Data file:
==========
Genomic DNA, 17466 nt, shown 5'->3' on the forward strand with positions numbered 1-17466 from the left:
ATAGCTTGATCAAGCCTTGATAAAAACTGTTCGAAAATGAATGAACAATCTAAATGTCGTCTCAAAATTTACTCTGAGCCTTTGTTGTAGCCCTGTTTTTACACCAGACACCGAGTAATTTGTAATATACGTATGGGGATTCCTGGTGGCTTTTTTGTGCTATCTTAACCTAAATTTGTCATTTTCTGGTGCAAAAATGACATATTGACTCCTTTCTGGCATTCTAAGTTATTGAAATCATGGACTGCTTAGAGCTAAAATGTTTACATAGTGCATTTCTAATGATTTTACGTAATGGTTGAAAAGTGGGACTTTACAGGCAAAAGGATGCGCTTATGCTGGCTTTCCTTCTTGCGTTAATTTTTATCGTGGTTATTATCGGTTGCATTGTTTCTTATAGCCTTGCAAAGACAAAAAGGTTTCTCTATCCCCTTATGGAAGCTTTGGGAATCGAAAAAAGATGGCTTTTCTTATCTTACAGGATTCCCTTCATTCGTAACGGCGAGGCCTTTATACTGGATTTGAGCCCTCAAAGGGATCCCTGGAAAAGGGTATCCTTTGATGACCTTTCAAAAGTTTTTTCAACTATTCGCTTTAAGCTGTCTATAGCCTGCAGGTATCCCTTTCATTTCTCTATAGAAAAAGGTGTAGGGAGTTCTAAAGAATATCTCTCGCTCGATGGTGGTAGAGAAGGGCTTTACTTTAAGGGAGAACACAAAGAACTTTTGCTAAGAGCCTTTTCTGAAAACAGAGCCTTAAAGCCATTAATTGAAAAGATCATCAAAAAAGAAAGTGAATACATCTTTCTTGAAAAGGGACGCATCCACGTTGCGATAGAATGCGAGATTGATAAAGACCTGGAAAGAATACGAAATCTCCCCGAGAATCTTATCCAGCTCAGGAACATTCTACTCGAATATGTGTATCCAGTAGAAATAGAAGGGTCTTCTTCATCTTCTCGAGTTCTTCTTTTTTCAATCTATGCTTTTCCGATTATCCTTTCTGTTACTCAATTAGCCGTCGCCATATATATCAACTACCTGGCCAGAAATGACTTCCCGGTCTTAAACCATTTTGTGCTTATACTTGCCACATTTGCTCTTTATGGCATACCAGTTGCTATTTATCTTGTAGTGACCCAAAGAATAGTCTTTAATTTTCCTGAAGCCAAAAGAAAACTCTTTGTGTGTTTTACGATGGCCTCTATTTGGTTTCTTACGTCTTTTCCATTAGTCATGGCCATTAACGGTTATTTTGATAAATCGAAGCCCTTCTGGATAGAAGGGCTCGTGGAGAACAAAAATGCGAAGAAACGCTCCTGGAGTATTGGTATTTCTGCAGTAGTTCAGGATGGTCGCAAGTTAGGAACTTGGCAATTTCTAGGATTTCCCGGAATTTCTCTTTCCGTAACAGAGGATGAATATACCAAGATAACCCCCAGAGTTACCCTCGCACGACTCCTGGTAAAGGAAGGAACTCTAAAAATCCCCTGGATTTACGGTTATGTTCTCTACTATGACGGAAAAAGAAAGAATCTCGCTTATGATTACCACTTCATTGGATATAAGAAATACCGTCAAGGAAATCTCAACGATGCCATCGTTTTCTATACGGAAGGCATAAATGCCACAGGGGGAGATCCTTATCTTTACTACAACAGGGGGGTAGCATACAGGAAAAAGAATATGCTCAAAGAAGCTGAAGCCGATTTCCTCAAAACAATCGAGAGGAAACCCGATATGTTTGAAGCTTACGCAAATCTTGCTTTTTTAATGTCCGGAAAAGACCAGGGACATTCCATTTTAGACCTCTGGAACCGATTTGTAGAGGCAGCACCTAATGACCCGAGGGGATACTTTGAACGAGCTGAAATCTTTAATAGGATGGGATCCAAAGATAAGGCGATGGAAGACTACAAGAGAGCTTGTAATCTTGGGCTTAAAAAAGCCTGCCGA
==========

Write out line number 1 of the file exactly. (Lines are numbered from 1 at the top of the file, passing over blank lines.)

Genomic DNA, 17466 nt, shown 5'->3' on the forward strand with positions numbered 1-17466 from the left: